As the Legislature gears up for a special session to balance the state budget, raising the sales tax, lowering the personal income tax, raising the corporate net income tax, tiering severance taxes and raising fuel taxes, there’s another point of view emerging.
Call it Team Simplicity.
These are lawmakers who are coming to believe that given the time available and the divergent points of view, the to-do list is too much.
These legislators would like to narrow their focus to fixing the state budget before the new fiscal year begins July 1.
That means battles over agenda items like tax reform or highways funding would need to be fought another day.
“We have a structural imbalance and I think we’re not that far apart. Let’s keep it simple. We need to stay KISS principal,” House Finance Chairman Eric Nelson said in a telephone interview.
Significant progress actually has been made already on cutting into the projected budget shortfall of about a half-billion dollars.
The Legislature agreed to some measures like foregoing the governor’s Save Our State fund, smoothing out payments to the teacher’s retirement fund and redirecting workers comp debt funding back to the general fund.
Legislators also agreed to continue the 2 percent cuts to state agencies that started under then Gov. Earl Ray Tomblin. Lawmakers are willing to forego a 2 percent average pay raise to teachers, although the governor might not be. There is also a general consensus to end a transfer from general revenue to Highways.
With all that said there is still a budget gap of $200 thousand. That is much closer to zero than the original half billion that was originally estimated.
Resolving the gap would be even more achievable if revenue estimates start looking up, as some Capitol chatter indicates.
Gov. Jim Justice, who announced plans to call lawmakers back to Charleston this Thursday, wants a balanced budget but also funding for a major state infrastructure package, plus funding for a teacher pay raise. Republican leaders in the state Senate want cuts to the state income tax.
“I think we’re on a pathway to pass a budget that is special,” Justice said during the announcement of the special session.
Justice went on to say, “I don’t see how in the world any legislator can walk away from this opportunity. The vote needs to be 34-0 and 100-0 and signed by me. This is the opportunity of a lifetime in the most dire situation.”
Easier said than done, according to Nelson.
“The more difficult things are, the less chance of getting a vote,” said Nelson, R-Kanawha.
“Before we can do the budget we’ve got to pass certain bills. All we’ve heard is having one bill that has all these components to it. I’m quite concerned that doesn’t have a chance in the House,” Nelson said.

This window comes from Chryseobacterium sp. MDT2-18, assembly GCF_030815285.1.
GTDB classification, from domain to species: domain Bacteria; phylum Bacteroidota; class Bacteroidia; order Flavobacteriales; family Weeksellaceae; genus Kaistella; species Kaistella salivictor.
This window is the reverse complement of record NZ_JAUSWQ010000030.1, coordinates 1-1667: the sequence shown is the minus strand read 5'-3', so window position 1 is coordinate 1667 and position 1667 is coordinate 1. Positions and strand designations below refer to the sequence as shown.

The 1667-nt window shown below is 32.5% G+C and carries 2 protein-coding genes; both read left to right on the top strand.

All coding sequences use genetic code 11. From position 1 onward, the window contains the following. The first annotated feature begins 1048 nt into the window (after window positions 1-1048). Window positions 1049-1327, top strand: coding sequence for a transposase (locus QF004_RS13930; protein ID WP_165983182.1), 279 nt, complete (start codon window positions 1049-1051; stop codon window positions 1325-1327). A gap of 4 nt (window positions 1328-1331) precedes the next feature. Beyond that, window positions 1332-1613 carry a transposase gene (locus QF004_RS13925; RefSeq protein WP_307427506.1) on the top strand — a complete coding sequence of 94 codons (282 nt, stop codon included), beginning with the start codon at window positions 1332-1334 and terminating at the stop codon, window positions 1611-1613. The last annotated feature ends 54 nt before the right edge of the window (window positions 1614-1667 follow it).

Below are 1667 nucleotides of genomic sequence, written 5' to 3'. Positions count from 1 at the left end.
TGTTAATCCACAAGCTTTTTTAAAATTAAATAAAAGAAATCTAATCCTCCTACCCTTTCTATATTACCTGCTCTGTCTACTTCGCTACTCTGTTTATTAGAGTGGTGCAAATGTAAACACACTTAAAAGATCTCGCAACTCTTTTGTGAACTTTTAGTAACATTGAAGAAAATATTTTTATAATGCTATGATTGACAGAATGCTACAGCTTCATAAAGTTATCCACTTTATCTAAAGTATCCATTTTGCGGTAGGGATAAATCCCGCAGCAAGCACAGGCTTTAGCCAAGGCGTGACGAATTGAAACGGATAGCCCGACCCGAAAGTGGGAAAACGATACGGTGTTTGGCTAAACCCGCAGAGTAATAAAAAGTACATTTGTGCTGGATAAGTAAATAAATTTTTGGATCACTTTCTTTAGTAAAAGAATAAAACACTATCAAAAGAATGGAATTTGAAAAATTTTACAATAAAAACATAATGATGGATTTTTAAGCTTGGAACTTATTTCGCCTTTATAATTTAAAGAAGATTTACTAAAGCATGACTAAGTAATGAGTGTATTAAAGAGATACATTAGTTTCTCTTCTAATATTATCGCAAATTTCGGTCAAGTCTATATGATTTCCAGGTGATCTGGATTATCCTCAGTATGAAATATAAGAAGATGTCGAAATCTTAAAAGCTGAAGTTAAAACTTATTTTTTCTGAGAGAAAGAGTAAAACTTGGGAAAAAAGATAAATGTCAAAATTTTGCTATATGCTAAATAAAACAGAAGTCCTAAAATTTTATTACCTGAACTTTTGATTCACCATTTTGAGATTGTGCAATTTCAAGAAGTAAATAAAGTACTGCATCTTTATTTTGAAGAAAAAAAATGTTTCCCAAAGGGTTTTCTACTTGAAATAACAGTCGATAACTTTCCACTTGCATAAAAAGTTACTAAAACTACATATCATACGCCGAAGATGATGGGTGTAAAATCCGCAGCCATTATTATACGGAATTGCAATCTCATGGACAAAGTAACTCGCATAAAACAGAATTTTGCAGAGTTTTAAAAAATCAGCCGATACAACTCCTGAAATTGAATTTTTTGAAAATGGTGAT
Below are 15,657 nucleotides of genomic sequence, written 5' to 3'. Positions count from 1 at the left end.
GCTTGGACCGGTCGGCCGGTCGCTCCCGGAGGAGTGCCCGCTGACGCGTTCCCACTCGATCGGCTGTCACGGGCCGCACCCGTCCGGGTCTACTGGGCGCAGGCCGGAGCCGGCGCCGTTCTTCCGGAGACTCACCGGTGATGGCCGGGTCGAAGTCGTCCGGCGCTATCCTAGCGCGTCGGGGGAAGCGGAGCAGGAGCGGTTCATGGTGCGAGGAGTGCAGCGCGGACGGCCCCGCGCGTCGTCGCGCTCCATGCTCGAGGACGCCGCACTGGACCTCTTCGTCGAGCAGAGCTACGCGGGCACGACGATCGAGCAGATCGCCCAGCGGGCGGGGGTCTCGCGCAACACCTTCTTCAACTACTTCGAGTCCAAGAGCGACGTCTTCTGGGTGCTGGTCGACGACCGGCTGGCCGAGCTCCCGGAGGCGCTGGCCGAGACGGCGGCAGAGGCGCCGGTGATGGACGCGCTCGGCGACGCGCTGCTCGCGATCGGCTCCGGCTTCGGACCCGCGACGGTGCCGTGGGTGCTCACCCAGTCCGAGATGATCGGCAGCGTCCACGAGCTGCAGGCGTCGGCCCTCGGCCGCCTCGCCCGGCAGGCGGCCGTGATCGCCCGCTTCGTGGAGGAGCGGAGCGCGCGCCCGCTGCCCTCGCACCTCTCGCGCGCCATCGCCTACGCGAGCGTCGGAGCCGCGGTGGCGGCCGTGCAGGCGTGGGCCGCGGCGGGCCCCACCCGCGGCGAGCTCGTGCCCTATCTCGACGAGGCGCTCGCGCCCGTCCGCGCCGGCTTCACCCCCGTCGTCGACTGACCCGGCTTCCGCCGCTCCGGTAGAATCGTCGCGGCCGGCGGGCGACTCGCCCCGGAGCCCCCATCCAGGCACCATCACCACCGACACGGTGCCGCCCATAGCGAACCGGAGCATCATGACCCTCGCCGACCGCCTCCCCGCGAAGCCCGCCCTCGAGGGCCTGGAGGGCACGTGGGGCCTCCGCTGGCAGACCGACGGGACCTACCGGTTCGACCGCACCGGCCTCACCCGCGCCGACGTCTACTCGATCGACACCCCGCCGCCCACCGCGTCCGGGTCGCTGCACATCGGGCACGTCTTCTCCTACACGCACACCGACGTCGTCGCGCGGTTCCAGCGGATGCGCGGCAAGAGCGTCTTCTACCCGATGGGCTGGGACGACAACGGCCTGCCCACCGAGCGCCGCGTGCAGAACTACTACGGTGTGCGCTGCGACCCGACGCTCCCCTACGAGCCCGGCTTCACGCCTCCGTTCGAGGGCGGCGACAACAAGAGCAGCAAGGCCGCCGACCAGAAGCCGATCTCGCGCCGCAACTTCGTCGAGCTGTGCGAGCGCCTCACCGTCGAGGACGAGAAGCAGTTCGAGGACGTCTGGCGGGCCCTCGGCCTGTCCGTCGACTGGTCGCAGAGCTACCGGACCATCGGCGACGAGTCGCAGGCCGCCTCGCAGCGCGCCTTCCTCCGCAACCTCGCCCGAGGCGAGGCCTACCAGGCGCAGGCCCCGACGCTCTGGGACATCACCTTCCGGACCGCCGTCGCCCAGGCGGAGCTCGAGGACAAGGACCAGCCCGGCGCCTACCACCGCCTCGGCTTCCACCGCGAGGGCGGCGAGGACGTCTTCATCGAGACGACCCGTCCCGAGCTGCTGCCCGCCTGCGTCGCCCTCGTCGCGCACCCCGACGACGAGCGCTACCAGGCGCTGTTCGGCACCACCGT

“If he’s talking about gas taxes, there’s a core group that will be completely against that.”
His counterpart in the Senate, Finance Chairman Mike Hall, is also advocating for a solution to the budget problem now, buying time to reach and agreement on the other issues down the road.
“I’d like to take a step back and say what is it we’re trying to protect here?” Hall said. “What are people’s underlying philosophies about government and funding of government. What are we doing?”
Hall continued, “Maybe the simplest solution is raise the revenue for one year and spend the next year starting talking seriously about the level of government we want to fund.”
Hall points out that Governor Justice is only a few months into his job with agency heads who are also skilled but new to their roles.
“I think he needs a year to sort of get in his mind exactly what we ought to do about certain things, rather than react. We could spend a year with him getting his sea legs under him,” Hall, R-Putnam, said in a telephone interview.
Hall said in regards of the governor, “He has three whiteboards worth of things he doesn’t want to have cut. How does he know? He’s been there for one or two months.”
“We have a new governor and new legislators trying to solve problems that are very old,” says Hall.
“We have to decide where we think people are and where we need to be. Let these new leaders come to own it. I don’t think 60 days for a lot of these new people was enough time, particularly with everything else.”
In some cases, as Prezioso described it, individual lawmakers have looked at the overview of the budget package and found it acceptable. But as lawmakers have looked more closely at specific aspects of the deal, they’ve found cause to object.